Kathy Hogan, RRT, of Saltillo joined the NMMC-Tupelo team as director of Respiratory Therapy in 2007 and was previously named an All Star in 2015. Her caring spirit shines through in the way she supports the Respiratory Care team and recognizes their commitment to patient care.
On Mother’s Day, Hogan brought happies to Respiratory Care staff working on the holiday. Ahead of a winter storm, Hogan came in on a Sunday to organize staffing and make accommodations for those who would need to stay over at the hospital. Additionally, she brought in supplies for sandwiches, cereal, snacks and milk to help sustain the staff.
“Kathy did not have to do this for her department, but because of her, no one went hungry!” wrote one of her colleagues in her nomination. “Kathy does not get enough recognition for what she does for her employees, and we are very thankful for her!”
She helped one of her respiratory therapists fulfill a request from a dying patient’s spouse to create handprints for each of their five children before he passed away. Hogan went to Women’s Hospital to gather the materials needed to create the prints.
“It was a minor thing to accommodate but made such a major impact for this man’s wife and children,” a colleague wrote in her nomination.
Hogan has earned an associate degree in respiratory therapy from Pearl River Community College and a bachelor’s degree in healthcare administration from Ottawa University.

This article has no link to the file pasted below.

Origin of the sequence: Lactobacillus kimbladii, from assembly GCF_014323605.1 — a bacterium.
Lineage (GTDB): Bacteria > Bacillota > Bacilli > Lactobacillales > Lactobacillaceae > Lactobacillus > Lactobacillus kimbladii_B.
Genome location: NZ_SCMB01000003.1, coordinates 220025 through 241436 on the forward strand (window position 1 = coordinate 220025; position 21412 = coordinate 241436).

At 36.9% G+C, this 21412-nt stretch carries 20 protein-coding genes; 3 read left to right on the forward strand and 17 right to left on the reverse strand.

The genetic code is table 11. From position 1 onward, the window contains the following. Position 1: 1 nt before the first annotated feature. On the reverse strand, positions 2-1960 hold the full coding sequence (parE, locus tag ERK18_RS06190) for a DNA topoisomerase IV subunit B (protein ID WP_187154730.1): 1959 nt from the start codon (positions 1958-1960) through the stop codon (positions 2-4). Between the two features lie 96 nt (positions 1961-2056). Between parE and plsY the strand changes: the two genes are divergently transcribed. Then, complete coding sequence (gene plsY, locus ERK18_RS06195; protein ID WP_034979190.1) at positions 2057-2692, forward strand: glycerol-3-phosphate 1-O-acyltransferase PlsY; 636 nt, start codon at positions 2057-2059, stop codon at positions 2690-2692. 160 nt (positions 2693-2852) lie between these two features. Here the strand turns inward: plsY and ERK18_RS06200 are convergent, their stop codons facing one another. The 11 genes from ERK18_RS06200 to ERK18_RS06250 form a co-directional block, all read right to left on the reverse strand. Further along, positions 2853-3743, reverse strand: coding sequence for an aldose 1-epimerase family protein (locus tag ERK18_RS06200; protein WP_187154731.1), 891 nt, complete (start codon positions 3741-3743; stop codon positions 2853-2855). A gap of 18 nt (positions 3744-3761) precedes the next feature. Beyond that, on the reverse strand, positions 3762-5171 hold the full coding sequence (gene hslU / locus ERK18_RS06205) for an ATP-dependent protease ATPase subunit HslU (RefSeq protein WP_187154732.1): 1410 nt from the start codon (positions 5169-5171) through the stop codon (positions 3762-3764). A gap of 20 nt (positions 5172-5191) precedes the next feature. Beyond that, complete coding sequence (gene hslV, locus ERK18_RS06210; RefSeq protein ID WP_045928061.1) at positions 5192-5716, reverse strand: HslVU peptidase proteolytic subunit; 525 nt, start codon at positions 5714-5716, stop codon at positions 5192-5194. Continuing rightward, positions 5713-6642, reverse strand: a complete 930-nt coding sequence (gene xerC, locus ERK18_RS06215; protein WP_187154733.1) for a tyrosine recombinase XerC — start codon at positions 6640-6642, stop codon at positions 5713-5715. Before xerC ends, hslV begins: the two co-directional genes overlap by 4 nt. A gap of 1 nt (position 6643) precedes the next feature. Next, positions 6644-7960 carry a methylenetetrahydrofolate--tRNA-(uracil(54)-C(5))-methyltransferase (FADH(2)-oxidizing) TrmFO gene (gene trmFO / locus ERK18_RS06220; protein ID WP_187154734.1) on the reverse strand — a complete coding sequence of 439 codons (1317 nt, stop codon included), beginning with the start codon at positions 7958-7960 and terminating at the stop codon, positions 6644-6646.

She is a member of the American Association of Respiratory Care.
Hogan, who lives in Saltillo has a son, Jacob Hogan, and a grandson, Caleb Hogan. She attends First Baptist Church in Tupelo.
Blakely Stone Lewis, RRT, of Amory joined NMMC-Tupelo in 2010 and was recognized as an All Star in 2020. Throughout her tenure, she has repeatedly stepped up to support patients and her colleagues.
She brought ice cream and cupcakes to celebrate teammates’ birthdays. When severe winter weather hit in February 2021, she made arrangements to work during the storm, including securing a hotel room at her expense to ensure she was available to care for patients.
During a busy night in the Emergency Department, Lewis jumped in to clean a room following a trauma patient to quickly prep it for an incoming critically ill patient. That night Lewis also had other critically ill intubated patients and made frequent trips between CT scanner and Critical Care Unit.
“That night she was a real asset by helping me and other nurses,” an Emergency Department nurse wrote in nominating Lewis. “She demonstrated what a team player is, and it did not go unrecognized.”
Lewis graduated from Aberdeen High School and Itawamba Community College.
She and her husband, Matthew, have a daughter, Kennedy Claire. They attend Meadowood Baptist Church in Amory.
Angela Middleton, APRN, DHA, FNP-BC, CEN, of Oxford, joined the North Mississippi Health Services team in 2018 as a hospitalist at NMMC-Pontotoc. Her All Star moments came from taking great care of her patients in and out of the hospital and the care she shows her teammates.
Attention to the progress notes in a transferring patient’s record led Middleton to find a medication had been omitted from discharge instructions. She worked with physicians to correct the instructions and get the patient the needed medication.